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Animas Onetouch Ping

Animas Insulin Pumps Are Being Discontinued And “users Must Be Supported”

Animas Insulin Pumps Are Being Discontinued And “users Must Be Supported”

Diabetes care company Animas is to close down. This means that in the long term, Animas Vibe insulin pumps will no longer be available. The sale of all Animas Vibe and OneTouch Ping insulin pumps has been discontinued with immediate effect in the US and Canada. For Europe and the UK this process, which will see Animas ceasing operation and sale of pumps, will take much longer. Johnson & Johnson, the firm behind Animas, said on 5 October 2017 that Animas pumps and products will continue to be available through healthcare providers and for sale as normal in the UK for an as yet unconfirmed but limited period of time. Johnson & Johnson will provide further information for UK Animas pump users, including what their options are for using different pumps, in due course. The firm has also said Animas will continue to provide customer service, training and warranty support, including providing pump supplies that are used with the Animas Vibe, during a limited ‘transition period’. The length of time this will be available has yet to be confirmed. Other Johnson & Johnson Diabetes Care companies, including blood glucose monitoring focused Lifescan, which includes OneTouch branded products, and Calibra, producers of an insulin patch pump, are not included in this change. Karen Addington, UK Chief Executive of JDRF said: “This news is concerning and JDRF is monitoring the situation. Users of these particular insulin pumps must not be negatively affected in any way. They should be supported by Animas and their healthcare team to move smoothly on to alternative pumps.” If you have any questions about how this might affect you please call Animas Patient Support on 0800 055 6606 in the UK or 1800 812 715 in Republic of Ireland. Continue reading >>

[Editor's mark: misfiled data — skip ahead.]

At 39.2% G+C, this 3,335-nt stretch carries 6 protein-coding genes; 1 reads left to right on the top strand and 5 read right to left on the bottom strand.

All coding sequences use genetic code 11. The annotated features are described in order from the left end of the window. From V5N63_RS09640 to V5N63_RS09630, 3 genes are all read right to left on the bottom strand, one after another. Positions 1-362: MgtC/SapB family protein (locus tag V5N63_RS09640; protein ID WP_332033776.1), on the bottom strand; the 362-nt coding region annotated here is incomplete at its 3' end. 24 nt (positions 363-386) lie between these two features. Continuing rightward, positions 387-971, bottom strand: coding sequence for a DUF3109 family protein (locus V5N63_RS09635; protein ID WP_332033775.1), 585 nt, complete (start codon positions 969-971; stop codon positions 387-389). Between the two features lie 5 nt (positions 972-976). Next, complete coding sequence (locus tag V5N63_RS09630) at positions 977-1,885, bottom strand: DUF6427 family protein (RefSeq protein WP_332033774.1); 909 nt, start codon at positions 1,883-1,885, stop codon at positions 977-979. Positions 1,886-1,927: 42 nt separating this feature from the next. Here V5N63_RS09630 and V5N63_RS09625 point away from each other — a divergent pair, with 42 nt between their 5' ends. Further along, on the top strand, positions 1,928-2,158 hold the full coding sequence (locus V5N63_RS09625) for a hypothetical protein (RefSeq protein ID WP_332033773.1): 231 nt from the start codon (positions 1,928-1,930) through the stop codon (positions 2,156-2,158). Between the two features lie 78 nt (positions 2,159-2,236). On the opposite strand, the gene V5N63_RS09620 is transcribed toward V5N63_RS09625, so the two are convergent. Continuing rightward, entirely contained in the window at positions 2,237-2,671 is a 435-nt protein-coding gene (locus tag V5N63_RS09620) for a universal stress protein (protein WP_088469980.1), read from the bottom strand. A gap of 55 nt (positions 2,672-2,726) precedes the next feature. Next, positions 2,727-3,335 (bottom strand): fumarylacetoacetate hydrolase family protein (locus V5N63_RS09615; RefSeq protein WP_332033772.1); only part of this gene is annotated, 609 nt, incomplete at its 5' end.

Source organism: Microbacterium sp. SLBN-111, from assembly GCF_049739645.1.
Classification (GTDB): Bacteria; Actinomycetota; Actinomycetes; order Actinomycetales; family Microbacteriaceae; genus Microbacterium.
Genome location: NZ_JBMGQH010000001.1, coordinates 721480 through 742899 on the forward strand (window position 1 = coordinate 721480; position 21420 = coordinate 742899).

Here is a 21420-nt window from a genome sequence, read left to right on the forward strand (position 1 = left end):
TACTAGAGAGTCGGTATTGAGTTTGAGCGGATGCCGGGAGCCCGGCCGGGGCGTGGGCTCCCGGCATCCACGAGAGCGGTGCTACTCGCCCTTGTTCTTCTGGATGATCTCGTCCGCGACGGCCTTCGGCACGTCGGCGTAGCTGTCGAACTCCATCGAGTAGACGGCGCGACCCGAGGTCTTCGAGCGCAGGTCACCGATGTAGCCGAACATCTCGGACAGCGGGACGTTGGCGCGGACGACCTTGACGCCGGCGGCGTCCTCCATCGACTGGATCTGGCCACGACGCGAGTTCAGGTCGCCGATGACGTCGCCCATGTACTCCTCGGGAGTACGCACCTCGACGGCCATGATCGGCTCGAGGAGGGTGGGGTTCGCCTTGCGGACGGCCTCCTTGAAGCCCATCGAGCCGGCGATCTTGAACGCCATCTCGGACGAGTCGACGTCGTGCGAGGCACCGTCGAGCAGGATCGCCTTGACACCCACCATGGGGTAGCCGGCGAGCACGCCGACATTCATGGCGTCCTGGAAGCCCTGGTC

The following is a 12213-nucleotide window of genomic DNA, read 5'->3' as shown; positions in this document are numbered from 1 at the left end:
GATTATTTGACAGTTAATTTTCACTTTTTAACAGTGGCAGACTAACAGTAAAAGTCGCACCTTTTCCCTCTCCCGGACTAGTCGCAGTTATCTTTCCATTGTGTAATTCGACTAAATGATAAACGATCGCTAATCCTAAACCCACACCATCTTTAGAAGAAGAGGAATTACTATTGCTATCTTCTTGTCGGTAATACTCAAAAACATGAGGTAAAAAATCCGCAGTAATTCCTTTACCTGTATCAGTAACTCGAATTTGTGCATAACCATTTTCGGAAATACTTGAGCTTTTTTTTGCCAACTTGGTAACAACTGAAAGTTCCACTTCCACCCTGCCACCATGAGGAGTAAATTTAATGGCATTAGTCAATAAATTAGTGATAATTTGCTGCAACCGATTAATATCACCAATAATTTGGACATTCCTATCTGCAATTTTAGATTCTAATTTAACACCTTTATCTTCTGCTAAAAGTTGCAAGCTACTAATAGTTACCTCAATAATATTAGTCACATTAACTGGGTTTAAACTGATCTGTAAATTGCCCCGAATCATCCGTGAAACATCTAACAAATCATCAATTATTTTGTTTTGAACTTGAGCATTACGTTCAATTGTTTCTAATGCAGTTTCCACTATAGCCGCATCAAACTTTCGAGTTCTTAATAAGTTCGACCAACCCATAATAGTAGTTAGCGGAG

Animas Onetouch Ping Insulin Pump Review

Animas Onetouch Ping Insulin Pump Review

The latest Animas insulin pump is called the OneTouch Ping. It is safe to say that there is no other insulin pump currently on the market with some of the pumps unique characteristics. The pump combines a pump with a remote control and glucose meter to deliver a sophisticated, yet straight forward solution to pumping. The Ping is manufactured by Animas Corporation. Animas is a division of Johnson & Johnson. This affiliation allows the Ping to be designed using OneTouch glucose meter technology to deliver a one stop solution to glucose management. There are many advantages of features that Animas has incorporated into the pump. Here are a few. SMALL BASAL RANGE: Insulin can be delivered to as low as 0.025 U/hr. This is the smallest available. METER REMOTE: This is the key difference for the Ping. You get the insulin pump and a device called the meter remote. With the remote feature, you can control the insulin pump. With the meter features, you can test your glucose levels, like a normal glucose meter, and communicate these results to your pump. CALORIE KING: You can program up to 500 foods and their nutritional values into the meter /remote. This allows you to make adjustments to your insulin levels on the fly. DISPLAY: The color screen is self illuminating. WATER PROOF: Go ahead, leave it in up to 12 feet of water for 24 hours. Not sure why you would do this, but go ahead anyway and the pump will be fine. Seriously, if you like to swim for exercise, this is a good waterproof pump option. The company has 24/7, 365 day customer service to help with any questions. Also, the company has a generous upgrade policy to save you money. Despite all of the key advantages above, the OneTouch Ping may not be for everyone. First, the reservoir is only 200 units. The majority of pum Continue reading >>

Customers In Countries Outside U.s. And Canada

Customers In Countries Outside U.s. And Canada